Twenty-one years later, I still have nightmares about what I saw in the four weeks over Christmas-but much has changed. No one would now tolerate forced induction routinely at 38 weeks. Privacy and respect for women's dignity has dramatically improved. Routine showers, shaves and enemas have ceased. Pain relief has many more options, and I don't know of anywhere that still uses the 'two and two'. Water births are becoming common practice, and home births, while still rare, are becoming much more widely available. Midwives are becoming more confident at challenging questionable practices and care has become much more individualised. I think Direct Entry Midwifery courses will help this process. I'm not for a moment saying that we don't have a long way to go, or that there aren't still some black spots around, but I do feel a growing sense of optimism.
I think, increasingly, women themselves reject the Doctor-knows-best approach and, for better or worse, many women no longer trust the medical staff with the blind faith that TV's Dr Finlay instilled in us. My mother would have done bunny hops around the hospital with a pineapple on her head if 'The Doctor' had told her to (and then given him a bottle of whisky 'for his trouble'); young women today will not.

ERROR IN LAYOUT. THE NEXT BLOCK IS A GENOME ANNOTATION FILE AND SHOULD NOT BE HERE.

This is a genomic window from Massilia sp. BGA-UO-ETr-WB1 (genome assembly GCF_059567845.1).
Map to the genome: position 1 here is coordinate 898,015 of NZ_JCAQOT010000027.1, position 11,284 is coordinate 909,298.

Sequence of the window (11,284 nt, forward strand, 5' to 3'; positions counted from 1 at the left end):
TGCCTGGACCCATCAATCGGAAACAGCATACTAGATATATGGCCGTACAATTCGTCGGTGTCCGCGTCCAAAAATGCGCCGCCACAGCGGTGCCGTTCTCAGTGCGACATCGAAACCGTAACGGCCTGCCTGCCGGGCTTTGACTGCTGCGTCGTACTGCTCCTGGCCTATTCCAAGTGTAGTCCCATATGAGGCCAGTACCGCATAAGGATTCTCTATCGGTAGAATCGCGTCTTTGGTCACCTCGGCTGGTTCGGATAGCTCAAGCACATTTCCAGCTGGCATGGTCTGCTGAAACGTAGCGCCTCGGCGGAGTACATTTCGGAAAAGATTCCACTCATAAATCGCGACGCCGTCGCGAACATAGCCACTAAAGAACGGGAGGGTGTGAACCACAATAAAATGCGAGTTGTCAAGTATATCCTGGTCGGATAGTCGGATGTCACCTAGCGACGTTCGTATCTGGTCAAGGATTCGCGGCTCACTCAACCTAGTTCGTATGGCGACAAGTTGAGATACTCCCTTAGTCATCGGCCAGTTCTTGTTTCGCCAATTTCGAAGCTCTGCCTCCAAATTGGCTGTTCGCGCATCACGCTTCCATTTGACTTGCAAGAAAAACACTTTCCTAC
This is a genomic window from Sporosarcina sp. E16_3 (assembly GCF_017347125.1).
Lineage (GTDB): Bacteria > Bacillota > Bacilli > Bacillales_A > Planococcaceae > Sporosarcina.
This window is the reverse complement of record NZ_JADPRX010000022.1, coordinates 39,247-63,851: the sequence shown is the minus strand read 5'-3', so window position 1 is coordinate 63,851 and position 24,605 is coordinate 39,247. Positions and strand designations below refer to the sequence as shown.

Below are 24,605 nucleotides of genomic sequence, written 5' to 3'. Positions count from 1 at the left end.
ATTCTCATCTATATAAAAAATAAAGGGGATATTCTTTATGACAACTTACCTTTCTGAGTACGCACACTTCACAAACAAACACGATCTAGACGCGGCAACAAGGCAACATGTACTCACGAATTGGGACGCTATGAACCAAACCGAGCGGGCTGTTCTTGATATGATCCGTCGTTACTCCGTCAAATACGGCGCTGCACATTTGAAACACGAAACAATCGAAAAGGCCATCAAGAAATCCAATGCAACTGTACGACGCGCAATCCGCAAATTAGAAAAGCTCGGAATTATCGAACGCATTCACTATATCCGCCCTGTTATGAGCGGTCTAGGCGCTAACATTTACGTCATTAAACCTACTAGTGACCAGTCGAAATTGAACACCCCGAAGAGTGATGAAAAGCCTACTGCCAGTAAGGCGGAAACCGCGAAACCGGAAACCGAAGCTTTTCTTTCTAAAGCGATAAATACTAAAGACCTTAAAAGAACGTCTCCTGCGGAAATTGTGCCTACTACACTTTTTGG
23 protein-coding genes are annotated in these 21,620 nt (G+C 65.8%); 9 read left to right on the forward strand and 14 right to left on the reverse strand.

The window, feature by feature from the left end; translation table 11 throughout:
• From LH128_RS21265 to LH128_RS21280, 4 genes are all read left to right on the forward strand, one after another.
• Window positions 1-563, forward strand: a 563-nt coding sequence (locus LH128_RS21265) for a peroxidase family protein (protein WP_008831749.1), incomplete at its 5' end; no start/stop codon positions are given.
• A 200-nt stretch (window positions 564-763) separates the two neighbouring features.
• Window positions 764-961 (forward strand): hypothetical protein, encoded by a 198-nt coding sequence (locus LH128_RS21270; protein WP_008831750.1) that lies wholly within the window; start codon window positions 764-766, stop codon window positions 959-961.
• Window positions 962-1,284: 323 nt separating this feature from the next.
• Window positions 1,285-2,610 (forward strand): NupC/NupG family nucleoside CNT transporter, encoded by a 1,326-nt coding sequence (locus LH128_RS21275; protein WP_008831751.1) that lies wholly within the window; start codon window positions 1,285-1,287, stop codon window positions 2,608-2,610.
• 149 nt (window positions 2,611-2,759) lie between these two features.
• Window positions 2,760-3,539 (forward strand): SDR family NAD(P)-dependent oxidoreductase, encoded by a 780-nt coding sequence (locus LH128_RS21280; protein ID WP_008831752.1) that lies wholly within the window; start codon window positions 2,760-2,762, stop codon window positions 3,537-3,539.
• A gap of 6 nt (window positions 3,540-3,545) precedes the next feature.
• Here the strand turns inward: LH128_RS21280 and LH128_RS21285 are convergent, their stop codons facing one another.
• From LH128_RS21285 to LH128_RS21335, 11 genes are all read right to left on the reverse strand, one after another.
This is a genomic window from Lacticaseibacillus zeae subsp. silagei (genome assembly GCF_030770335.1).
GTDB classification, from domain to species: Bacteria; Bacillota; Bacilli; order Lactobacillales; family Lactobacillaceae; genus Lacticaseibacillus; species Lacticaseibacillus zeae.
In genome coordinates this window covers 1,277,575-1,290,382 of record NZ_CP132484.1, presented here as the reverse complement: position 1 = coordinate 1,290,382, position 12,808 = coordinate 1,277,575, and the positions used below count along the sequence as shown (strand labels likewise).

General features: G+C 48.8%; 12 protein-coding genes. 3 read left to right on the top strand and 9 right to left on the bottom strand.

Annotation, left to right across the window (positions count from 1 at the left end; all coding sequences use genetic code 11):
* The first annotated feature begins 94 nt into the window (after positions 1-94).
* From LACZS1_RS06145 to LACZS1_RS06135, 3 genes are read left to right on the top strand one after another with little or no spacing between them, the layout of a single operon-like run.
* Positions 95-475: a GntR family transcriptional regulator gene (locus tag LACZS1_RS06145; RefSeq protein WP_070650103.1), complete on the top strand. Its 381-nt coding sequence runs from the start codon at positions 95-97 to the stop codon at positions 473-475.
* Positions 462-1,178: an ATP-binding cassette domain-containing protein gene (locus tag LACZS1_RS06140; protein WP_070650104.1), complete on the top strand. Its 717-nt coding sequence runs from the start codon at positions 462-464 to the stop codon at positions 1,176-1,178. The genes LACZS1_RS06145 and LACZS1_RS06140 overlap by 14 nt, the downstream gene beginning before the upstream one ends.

Twenty years ago, research was thin on the ground and considered an irrelevant nuisance by some practitioners. It is a very foolish professional, nowadays, who wantonly fails to practise on the basis of hard evidence. I am delighted that medical professionals are being increasingly asked to defend their practices to women's groups, consumer groups and their own professional groups. The growing number of CREST guidelines (whose guidelines have a role similar to that of NICE in England) make it increasingly hard for any health professional to say: "Well, this is the way I do it...", and remain unchallenged.
I look forward to seeing what will have changed in another 20 years.